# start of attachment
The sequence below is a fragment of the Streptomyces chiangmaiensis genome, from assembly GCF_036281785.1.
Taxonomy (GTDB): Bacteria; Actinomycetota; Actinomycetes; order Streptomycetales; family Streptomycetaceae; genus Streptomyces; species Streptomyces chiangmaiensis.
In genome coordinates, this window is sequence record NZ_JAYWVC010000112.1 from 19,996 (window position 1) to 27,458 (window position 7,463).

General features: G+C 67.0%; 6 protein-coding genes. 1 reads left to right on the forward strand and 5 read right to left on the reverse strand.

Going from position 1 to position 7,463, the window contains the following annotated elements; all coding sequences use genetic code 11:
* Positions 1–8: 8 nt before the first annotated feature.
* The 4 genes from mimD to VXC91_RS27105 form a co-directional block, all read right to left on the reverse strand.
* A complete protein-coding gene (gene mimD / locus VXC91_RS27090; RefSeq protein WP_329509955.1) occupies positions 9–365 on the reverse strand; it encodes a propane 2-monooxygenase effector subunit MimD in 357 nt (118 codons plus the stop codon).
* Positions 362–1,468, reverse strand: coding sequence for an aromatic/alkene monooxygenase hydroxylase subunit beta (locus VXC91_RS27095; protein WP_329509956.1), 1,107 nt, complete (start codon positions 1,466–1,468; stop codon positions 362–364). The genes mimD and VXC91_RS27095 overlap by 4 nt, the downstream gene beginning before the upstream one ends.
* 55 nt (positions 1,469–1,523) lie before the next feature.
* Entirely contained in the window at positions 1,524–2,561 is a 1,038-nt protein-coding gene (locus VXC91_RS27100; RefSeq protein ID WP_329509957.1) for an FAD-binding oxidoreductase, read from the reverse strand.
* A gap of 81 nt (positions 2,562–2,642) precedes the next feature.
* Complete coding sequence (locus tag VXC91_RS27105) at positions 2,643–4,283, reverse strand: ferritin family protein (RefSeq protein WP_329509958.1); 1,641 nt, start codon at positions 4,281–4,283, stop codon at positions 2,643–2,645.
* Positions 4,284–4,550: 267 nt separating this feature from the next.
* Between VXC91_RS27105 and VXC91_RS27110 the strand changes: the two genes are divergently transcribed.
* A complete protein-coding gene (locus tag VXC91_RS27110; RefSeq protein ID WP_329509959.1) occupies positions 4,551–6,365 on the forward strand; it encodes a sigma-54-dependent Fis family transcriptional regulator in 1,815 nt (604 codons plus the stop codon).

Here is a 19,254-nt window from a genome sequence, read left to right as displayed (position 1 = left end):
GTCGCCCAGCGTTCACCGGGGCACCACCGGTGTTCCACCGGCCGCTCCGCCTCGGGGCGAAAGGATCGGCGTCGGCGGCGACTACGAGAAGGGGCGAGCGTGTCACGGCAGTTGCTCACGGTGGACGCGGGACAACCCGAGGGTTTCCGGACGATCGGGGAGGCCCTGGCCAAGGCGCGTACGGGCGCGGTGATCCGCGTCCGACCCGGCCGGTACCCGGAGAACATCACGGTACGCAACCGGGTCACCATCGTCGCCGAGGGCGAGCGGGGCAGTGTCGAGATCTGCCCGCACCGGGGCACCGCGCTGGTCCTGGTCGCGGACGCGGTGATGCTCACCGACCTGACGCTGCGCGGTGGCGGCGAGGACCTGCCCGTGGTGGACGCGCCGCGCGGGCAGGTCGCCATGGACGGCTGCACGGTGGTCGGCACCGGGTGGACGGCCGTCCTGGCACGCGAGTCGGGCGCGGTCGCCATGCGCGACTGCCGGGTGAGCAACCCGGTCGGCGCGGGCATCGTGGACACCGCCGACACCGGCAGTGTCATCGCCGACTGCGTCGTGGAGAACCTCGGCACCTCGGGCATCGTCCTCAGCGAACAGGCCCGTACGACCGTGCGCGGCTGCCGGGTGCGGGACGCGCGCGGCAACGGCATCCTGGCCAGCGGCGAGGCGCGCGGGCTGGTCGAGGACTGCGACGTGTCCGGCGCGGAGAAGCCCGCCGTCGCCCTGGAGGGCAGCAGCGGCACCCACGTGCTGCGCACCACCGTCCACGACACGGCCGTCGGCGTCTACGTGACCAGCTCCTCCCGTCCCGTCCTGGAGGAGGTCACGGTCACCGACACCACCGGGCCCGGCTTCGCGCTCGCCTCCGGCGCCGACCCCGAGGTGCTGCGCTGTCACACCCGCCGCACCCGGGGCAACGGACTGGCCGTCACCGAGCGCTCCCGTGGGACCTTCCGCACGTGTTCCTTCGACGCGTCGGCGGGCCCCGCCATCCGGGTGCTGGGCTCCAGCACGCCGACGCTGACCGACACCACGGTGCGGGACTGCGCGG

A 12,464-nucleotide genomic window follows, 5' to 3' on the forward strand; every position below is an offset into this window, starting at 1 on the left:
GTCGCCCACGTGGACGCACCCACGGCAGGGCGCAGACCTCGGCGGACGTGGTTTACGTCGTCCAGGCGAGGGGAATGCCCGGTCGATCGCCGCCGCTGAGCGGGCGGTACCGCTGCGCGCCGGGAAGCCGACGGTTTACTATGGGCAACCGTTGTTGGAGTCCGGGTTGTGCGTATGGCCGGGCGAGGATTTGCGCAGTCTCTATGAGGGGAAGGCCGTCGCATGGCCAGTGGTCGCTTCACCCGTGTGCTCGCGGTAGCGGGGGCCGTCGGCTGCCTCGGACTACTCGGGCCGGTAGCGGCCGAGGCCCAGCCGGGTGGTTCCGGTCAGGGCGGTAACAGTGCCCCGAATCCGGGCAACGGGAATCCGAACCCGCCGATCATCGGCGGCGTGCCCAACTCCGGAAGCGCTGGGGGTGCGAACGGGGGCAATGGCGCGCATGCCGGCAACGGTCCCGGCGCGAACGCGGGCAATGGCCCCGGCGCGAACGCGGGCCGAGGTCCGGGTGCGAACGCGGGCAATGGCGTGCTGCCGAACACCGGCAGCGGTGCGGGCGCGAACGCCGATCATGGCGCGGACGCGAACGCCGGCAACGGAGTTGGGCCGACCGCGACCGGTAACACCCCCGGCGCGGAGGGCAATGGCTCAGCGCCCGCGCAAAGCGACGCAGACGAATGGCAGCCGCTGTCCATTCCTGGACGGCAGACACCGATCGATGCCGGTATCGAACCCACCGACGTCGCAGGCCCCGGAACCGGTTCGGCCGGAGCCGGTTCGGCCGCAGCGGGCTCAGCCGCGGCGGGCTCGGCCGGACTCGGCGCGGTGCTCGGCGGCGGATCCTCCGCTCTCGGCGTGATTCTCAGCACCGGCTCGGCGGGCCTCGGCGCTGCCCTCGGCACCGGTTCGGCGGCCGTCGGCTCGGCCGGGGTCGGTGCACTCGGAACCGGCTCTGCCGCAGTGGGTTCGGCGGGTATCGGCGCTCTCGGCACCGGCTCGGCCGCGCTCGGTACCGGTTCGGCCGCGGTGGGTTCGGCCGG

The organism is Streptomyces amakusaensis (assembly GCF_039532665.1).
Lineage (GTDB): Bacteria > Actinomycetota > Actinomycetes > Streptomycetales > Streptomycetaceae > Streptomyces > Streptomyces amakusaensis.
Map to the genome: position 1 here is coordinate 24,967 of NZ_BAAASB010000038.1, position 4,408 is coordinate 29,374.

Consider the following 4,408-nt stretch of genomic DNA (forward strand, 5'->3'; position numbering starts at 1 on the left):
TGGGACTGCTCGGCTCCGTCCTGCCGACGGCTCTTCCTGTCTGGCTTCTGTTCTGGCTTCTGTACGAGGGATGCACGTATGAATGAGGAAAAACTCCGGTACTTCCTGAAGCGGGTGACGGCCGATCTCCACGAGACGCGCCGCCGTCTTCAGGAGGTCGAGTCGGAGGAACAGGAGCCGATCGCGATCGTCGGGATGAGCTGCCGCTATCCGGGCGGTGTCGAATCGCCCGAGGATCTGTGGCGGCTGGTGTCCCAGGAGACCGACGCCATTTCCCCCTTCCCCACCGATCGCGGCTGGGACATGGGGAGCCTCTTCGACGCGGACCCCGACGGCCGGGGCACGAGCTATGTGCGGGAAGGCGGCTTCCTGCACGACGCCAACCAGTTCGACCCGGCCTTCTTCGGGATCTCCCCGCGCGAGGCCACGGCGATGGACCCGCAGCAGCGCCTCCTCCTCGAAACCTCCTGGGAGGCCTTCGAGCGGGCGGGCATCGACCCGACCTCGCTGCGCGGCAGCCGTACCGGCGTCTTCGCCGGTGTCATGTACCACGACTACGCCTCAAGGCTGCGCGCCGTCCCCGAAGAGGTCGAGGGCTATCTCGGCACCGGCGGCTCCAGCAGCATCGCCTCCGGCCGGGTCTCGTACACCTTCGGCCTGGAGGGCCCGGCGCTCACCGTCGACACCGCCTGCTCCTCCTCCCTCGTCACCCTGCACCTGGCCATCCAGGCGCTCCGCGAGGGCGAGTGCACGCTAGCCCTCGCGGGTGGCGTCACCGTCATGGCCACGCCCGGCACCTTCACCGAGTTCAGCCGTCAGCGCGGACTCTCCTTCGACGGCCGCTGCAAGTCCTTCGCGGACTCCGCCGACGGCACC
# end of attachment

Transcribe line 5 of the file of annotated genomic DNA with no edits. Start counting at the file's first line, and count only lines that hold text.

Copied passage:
Going from position 1 to position 7,463, the window contains the following annotated elements; all coding sequences use genetic code 11: